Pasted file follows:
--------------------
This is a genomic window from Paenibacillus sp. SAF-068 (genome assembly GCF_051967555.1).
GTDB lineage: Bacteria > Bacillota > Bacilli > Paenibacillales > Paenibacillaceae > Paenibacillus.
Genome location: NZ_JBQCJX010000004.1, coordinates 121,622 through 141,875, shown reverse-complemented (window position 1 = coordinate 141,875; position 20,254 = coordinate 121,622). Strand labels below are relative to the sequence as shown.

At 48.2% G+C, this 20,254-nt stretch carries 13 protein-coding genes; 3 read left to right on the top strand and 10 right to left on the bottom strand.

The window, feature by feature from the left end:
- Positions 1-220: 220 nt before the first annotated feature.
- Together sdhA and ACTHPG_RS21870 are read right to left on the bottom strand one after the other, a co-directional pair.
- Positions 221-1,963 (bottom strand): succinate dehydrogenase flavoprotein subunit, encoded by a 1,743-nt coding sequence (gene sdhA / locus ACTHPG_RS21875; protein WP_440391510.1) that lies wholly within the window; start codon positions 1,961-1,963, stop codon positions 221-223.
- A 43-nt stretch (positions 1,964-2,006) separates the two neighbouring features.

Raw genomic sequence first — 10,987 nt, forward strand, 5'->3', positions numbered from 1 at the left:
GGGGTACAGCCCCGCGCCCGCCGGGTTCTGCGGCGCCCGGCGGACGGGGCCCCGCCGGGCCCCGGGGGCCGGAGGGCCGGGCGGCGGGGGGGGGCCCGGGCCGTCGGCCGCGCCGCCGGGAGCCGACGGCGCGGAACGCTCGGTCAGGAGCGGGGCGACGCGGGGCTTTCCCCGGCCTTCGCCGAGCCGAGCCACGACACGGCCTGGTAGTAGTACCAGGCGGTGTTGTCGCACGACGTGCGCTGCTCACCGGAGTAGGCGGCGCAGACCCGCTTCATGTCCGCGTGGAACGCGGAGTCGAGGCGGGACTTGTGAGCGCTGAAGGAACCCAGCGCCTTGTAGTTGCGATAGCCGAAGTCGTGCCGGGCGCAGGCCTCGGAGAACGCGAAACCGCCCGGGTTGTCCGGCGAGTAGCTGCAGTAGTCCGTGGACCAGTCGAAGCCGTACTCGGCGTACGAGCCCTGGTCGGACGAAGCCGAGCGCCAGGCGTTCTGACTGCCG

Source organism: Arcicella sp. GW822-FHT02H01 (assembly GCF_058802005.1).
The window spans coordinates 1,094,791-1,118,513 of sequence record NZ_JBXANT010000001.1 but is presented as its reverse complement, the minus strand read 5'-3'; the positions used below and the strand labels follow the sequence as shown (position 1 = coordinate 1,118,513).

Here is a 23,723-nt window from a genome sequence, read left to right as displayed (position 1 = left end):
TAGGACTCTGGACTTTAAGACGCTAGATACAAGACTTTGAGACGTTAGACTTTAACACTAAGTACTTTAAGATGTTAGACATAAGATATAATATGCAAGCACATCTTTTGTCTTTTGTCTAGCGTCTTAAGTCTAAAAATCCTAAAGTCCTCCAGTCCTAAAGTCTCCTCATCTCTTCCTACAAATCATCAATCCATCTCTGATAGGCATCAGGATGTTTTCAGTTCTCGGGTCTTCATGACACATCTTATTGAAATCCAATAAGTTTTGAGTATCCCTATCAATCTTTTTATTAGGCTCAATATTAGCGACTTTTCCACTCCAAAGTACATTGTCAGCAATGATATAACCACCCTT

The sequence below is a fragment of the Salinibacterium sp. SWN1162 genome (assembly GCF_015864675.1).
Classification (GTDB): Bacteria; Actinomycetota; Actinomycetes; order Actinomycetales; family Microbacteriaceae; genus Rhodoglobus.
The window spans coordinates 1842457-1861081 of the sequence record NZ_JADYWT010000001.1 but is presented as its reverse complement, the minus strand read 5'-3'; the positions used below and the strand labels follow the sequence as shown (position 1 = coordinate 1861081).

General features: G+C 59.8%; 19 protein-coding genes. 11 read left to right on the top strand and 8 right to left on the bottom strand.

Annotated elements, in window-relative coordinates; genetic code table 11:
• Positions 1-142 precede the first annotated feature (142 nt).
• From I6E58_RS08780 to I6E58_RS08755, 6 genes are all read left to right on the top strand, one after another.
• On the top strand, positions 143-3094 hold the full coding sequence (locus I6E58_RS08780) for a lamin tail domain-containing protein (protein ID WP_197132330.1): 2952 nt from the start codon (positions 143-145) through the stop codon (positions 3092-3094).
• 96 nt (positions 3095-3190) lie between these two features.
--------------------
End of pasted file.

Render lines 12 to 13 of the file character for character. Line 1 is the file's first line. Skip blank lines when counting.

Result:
Source organism: Arcicella sp. GW822-FHT02H01 (assembly GCF_058802005.1).
The window spans coordinates 1,094,791-1,118,513 of sequence record NZ_JBXANT010000001.1 but is presented as its reverse complement, the minus strand read 5'-3'; the positions used below and the strand labels follow the sequence as shown (position 1 = coordinate 1,118,513).